By the end of the first week, I was getting close to an ounce (total) with each pump, and when I fed Birch at the breast, he was taking less and less from the SNS. This meant he was getting more and more straight from the tap! Baby's are much more efficient that the pump, so if I was getting an ounce after feeding him, imagine what he was getting on his own!

It was at this point that the unimaginable happened. I was sitting on the couch, nursing our boy when the adoption agency called. The birth mother had changed her mind. We were (are) beyond devastated. We'd had this boy home with us for a week, and he was always in arms, and almost always skin to skin. He taught us about love for a child, and that is a feeling we will never forget.

In Maine, the birth mother can change her mind any time until 3 days after she signs over her parental rights. Our birth mom signed over her parental rights on a Monday -- we had to make it to Thursday. She changed her mind on Wednesday. We find some solace in the fact that we know he was placed with her cousin who was actively involved in the adoption process. They wanted another child, and they had gone through all the same scrutiny we did to adopt. We still miss our boy every day.

The day we dropped him off at the agency, I pumped 3 ounces at once. It was the most I had ever pumped, but it felt like a slap in the face.  Given the nature of the lactation induction protocol, we were at the point of no return. We could either stop pumping and give up the idea of breastfeeding our baby, or we could continue pumping and storing the milk in anticipation of our next match.

At this point, Anna was still producing about 2 mL each pumping session, so after much thinking and debating, she decided to stop the protocol. We started with one goal -- feed our baby. It seemed that I was headed in the direction of being able to produce enough to do that.

So, I continued pumping every 4 hours, and I'm still doing that today. After 3 months of pumping, I produce about 16-20 oz. a day -- about a gallon a week. I've started donating to a local mom in need since we don't have the freezer space to store everything, and we don't have a baby yet. It is worth mentioning again that I am not the norm for lactation induction. Success rates are highly variable -- I'm just a cow, apparently.

On March 18th, the adoption agency called again. A birth mom chose us! She's due July 10th, and she's having a baby girl. This is a completely different situation than before. We get to have a relationship with the birth mom, and we get to know her before the baby is born. She's going to have a relationship with our baby, and she'll be a part of our lives forever.

We've met her a couple times already, and she is simply great. She knows what happened to us, and she goes out of her way to make us feel comfortable and safe in this process. She's excited about us parenting her child, and we're all looking forward to building a relationship over time.

There are days when the pumping starts to wear me down -- especially in the middle of the night. I keep doing it, though, because I know that moment when our girl latches on, it will all be worth it.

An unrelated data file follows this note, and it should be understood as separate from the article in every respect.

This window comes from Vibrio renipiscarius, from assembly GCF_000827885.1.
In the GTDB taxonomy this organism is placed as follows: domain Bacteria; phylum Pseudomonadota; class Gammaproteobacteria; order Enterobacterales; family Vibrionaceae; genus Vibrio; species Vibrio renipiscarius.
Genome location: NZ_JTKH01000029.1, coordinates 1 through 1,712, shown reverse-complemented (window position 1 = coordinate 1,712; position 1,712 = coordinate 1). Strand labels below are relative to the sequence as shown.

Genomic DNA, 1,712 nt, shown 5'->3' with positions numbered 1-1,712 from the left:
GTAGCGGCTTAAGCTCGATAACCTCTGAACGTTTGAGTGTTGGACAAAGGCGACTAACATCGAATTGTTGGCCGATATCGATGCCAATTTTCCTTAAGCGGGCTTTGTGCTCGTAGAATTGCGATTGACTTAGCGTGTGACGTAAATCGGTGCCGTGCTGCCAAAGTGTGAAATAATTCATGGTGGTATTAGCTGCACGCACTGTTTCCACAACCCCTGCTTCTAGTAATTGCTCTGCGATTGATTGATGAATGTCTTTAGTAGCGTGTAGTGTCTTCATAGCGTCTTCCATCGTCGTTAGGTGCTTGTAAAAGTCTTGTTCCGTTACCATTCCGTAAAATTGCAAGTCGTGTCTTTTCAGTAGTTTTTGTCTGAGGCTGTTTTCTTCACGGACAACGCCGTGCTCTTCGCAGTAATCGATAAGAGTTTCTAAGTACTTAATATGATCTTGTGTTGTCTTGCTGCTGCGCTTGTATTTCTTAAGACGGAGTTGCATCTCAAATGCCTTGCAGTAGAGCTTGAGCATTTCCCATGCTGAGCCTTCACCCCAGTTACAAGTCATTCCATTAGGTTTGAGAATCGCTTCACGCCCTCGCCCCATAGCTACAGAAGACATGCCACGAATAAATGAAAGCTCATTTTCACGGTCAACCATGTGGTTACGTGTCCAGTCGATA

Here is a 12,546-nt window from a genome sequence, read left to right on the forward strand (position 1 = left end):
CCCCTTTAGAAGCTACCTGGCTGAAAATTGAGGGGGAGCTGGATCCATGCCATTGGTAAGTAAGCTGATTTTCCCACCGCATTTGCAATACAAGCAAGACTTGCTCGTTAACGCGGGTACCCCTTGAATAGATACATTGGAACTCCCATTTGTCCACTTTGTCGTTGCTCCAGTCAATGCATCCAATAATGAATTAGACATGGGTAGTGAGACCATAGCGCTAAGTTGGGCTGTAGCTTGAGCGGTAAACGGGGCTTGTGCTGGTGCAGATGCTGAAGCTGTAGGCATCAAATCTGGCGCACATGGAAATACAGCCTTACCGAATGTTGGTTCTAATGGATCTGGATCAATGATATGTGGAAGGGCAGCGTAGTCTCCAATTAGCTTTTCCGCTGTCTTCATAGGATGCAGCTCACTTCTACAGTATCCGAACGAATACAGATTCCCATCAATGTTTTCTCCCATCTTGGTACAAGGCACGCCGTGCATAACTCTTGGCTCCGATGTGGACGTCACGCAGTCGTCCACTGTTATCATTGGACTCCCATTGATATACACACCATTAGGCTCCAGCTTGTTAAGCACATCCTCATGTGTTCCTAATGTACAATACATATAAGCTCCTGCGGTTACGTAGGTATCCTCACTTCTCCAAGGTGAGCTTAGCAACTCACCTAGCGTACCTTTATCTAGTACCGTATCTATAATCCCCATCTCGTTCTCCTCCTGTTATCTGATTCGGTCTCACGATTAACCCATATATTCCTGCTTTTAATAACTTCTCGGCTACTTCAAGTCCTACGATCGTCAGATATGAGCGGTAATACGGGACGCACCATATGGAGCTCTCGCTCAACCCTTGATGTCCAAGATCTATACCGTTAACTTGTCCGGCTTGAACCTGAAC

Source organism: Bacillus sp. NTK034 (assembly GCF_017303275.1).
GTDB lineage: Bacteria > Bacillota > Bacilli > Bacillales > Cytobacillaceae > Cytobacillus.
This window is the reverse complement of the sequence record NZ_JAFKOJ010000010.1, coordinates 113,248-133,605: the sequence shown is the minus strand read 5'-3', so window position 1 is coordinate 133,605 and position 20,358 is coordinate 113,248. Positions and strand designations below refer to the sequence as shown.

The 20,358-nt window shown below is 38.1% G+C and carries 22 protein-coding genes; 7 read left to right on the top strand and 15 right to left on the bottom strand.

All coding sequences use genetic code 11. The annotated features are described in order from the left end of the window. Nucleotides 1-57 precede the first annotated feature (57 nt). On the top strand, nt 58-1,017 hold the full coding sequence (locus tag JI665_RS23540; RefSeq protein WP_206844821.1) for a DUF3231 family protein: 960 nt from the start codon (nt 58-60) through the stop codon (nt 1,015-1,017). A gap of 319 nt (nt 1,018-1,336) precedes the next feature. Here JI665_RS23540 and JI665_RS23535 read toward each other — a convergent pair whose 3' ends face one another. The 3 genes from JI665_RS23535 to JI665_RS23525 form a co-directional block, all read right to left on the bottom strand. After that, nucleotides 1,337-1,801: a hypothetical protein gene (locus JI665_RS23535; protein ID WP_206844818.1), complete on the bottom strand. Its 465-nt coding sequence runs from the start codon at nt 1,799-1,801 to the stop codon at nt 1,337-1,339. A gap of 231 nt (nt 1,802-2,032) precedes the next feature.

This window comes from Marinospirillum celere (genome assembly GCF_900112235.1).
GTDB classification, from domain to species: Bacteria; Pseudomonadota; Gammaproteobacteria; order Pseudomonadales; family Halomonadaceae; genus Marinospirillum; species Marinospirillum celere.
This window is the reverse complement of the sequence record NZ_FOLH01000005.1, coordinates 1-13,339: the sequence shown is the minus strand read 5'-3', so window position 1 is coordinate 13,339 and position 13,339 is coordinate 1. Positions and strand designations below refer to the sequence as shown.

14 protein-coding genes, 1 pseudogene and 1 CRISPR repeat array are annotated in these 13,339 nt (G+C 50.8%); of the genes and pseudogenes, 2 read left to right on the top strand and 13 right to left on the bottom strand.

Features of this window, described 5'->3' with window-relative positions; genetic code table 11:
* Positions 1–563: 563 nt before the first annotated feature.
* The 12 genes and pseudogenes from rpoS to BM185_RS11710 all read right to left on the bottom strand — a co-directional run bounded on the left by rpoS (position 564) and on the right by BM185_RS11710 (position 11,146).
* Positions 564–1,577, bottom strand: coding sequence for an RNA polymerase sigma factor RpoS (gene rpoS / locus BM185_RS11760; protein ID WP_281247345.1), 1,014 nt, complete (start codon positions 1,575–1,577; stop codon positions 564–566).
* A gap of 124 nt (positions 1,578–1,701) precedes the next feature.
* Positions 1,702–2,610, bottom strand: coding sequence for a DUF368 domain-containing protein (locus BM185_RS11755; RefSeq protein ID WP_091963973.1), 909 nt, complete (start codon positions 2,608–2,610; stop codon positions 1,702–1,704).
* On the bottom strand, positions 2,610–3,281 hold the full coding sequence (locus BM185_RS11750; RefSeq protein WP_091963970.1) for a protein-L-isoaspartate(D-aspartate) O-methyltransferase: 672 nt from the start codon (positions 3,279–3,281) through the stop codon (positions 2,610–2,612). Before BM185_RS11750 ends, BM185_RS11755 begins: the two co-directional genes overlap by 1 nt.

I have been able to completely wean myself off the Domperidone with only a small drop in my supply. I know that when we get a baby, her presence will bring it back up. I cannot wait for that day -- July cannot come fast enough.

Here are some resources that we’ve found helpful: – this is Lenore Goldfarb’s website, and it is full of good information – this is Jack Newman’s website. He has tons of great info on breastfeeding in general in addition to helpful stuff on inducing lactation. He also has great videos that show good/bad latches (guaranteed to cause a letdown)
Jack Newman’s Guide to Breastfeeding – this book has become our bible. It is so full of good info, and it is great to have a hard copy resource to look through. The revised edition (at the time of writing this) is only available on Canadian Amazon (

Saturday, April 18, 2015

Adoption process: part 2 - home study

So, we left it last time with the social worker calling us and scheduling our first round of interviews for the next day! We scoured the house, put on our best casual looking clothes (the cleanest ones), and anxiously awaited her arrival. She called us that morning to tell us she was running about 20 minutes late. When she arrived, we knew we had scored when she explained that she was late because she was submitting her homemade relish to the local fair for judging (she ended up getting best in show!!!). She's our people.

There are two aspects to this phase of things.  The home study and the home certification. The home study is about us as people -- making sure we're "fit" to be parents. The home certification is about our physical home -- making sure it's fit to house a child.  The home certification is necessary since we'll be bringing our baby home from the hospital before the adoption is finalized. Having this home certification allows us to basically be her foster parents until the adoption is finalized. Without it, we wouldn't be able to bring her home before finalization.